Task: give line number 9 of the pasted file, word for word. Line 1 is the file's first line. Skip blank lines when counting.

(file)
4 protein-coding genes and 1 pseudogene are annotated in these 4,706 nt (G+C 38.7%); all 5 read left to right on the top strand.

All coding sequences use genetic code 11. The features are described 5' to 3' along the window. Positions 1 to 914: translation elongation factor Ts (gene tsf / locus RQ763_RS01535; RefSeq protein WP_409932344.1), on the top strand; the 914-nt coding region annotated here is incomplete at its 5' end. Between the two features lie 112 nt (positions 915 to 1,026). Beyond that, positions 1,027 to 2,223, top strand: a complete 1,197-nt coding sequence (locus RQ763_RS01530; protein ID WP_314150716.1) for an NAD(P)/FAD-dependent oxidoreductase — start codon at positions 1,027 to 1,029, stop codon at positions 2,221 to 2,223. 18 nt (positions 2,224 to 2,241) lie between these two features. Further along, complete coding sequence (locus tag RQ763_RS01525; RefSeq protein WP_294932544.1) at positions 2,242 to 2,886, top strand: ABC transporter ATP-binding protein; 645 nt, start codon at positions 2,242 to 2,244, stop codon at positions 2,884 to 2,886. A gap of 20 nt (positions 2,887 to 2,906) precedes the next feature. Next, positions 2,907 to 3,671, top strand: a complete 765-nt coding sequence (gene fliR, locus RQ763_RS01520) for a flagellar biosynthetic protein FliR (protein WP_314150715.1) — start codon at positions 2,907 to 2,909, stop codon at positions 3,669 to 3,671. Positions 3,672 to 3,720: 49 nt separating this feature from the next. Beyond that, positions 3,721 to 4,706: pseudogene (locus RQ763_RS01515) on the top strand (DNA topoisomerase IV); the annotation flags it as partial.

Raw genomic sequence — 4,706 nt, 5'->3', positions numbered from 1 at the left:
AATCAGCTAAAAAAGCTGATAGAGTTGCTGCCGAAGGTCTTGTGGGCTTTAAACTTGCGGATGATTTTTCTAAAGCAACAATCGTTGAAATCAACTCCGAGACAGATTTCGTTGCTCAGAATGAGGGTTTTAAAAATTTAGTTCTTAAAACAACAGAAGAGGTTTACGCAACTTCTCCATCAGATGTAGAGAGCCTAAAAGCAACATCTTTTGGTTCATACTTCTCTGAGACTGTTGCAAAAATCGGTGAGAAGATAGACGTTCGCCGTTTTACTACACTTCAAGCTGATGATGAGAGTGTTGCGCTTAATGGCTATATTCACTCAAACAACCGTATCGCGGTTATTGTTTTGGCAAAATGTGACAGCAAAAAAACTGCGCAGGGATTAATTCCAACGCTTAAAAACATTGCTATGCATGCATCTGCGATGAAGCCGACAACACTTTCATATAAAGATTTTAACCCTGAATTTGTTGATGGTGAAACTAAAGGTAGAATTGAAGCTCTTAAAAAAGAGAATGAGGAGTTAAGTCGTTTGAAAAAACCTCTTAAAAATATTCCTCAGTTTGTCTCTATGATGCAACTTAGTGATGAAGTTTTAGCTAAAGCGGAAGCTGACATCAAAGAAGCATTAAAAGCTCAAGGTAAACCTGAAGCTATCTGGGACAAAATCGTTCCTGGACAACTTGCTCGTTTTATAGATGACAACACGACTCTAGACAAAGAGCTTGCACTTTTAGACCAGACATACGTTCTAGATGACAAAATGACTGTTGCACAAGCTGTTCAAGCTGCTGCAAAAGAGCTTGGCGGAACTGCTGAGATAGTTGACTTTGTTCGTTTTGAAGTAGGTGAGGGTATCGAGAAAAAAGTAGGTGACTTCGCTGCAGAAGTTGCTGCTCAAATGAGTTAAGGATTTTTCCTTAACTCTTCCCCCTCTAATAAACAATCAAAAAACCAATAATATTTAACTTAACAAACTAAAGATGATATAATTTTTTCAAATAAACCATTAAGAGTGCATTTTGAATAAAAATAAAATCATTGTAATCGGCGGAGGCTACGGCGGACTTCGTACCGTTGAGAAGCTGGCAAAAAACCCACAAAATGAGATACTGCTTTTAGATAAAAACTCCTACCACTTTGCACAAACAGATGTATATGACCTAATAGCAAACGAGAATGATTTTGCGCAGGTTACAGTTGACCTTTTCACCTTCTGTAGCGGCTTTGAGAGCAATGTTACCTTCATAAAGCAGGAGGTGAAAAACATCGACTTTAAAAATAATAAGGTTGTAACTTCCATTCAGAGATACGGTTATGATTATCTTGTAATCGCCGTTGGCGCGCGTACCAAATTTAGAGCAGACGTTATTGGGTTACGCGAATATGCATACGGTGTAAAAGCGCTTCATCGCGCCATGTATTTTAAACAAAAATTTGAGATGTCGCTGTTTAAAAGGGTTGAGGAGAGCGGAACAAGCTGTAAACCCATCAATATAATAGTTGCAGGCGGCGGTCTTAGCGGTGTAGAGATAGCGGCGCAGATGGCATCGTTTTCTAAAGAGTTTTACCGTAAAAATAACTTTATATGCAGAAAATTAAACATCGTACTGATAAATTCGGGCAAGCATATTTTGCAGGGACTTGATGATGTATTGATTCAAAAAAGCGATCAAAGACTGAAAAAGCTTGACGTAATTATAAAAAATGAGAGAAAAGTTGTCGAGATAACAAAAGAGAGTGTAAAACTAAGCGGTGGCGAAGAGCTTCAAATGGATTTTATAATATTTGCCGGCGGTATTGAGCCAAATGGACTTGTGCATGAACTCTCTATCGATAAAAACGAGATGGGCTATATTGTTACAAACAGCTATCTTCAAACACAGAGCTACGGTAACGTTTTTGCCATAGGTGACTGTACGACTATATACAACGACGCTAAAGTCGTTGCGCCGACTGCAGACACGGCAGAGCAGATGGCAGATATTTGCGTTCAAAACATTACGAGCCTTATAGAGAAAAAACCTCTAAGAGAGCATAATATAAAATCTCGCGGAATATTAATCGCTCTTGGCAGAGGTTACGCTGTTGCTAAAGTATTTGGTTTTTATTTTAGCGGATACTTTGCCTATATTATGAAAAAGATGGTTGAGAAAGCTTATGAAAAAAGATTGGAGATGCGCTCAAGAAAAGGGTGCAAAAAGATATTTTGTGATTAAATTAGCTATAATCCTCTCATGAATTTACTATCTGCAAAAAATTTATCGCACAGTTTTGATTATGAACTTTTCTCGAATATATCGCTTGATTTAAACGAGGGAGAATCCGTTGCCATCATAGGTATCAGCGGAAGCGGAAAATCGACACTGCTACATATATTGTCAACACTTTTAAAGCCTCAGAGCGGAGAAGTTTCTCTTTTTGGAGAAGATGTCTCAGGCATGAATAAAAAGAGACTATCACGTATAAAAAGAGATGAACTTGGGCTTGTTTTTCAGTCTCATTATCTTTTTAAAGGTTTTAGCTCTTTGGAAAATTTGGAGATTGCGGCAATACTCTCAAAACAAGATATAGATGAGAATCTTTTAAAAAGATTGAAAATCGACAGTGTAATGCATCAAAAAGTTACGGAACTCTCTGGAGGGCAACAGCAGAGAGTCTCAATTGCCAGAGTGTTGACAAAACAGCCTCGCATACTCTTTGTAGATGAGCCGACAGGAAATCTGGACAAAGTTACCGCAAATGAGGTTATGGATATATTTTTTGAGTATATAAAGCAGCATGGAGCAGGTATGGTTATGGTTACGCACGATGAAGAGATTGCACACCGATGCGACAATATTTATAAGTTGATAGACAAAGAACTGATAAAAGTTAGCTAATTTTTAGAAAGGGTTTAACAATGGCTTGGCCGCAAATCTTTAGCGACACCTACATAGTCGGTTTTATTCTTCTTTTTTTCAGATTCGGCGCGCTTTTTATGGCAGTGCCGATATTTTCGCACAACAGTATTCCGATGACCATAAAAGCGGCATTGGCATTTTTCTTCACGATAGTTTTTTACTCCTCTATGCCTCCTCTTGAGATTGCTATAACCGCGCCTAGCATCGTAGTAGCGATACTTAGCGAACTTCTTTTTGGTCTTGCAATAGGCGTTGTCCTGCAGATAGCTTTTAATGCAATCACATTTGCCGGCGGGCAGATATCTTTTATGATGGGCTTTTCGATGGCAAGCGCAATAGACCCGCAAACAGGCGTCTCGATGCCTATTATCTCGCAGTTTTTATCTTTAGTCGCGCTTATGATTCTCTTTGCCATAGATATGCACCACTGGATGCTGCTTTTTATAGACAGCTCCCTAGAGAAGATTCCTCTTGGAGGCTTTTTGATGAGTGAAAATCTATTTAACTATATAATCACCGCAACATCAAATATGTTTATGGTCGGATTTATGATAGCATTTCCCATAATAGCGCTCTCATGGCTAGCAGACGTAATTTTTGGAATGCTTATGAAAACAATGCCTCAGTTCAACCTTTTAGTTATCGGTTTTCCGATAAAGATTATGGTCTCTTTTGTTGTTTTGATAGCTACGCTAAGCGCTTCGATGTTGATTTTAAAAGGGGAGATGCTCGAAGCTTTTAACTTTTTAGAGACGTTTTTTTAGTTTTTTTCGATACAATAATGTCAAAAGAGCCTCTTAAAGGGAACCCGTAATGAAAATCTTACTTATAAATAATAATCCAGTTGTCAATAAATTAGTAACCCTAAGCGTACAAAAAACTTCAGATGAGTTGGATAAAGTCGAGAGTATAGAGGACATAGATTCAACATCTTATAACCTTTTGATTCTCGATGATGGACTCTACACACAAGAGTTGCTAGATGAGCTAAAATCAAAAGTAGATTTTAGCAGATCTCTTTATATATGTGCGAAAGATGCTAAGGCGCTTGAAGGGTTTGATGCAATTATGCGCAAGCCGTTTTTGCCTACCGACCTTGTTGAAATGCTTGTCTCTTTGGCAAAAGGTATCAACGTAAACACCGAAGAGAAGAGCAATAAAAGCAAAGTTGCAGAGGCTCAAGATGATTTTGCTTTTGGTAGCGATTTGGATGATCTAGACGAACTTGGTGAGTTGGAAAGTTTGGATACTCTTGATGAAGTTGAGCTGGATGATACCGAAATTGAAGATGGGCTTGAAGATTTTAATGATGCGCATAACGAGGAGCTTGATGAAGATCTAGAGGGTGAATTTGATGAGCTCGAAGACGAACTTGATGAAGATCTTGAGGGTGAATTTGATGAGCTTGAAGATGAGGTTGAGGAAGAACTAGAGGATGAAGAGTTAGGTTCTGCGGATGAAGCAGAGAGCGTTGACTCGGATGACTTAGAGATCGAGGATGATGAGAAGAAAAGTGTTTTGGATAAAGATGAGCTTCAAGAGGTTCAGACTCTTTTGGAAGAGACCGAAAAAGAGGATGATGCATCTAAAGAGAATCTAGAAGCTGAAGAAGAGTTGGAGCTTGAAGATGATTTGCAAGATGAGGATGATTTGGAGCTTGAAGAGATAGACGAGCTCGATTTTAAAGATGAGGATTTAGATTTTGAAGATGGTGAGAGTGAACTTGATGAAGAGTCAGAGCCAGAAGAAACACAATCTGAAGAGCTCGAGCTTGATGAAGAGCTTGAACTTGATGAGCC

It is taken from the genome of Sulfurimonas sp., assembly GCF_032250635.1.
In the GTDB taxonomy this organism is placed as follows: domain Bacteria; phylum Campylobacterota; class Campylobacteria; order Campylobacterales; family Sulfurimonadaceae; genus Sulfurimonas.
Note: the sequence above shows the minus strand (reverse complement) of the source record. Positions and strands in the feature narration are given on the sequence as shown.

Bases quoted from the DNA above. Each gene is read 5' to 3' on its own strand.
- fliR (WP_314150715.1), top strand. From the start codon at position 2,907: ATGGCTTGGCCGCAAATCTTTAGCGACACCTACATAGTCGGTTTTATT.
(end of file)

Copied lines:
- fliR (WP_314150715.1), top strand. From the start codon at position 2,907: ATGGCTTGGCCGCAAATCTTTAGCGACACCTACATAGTCGGTTTTATT.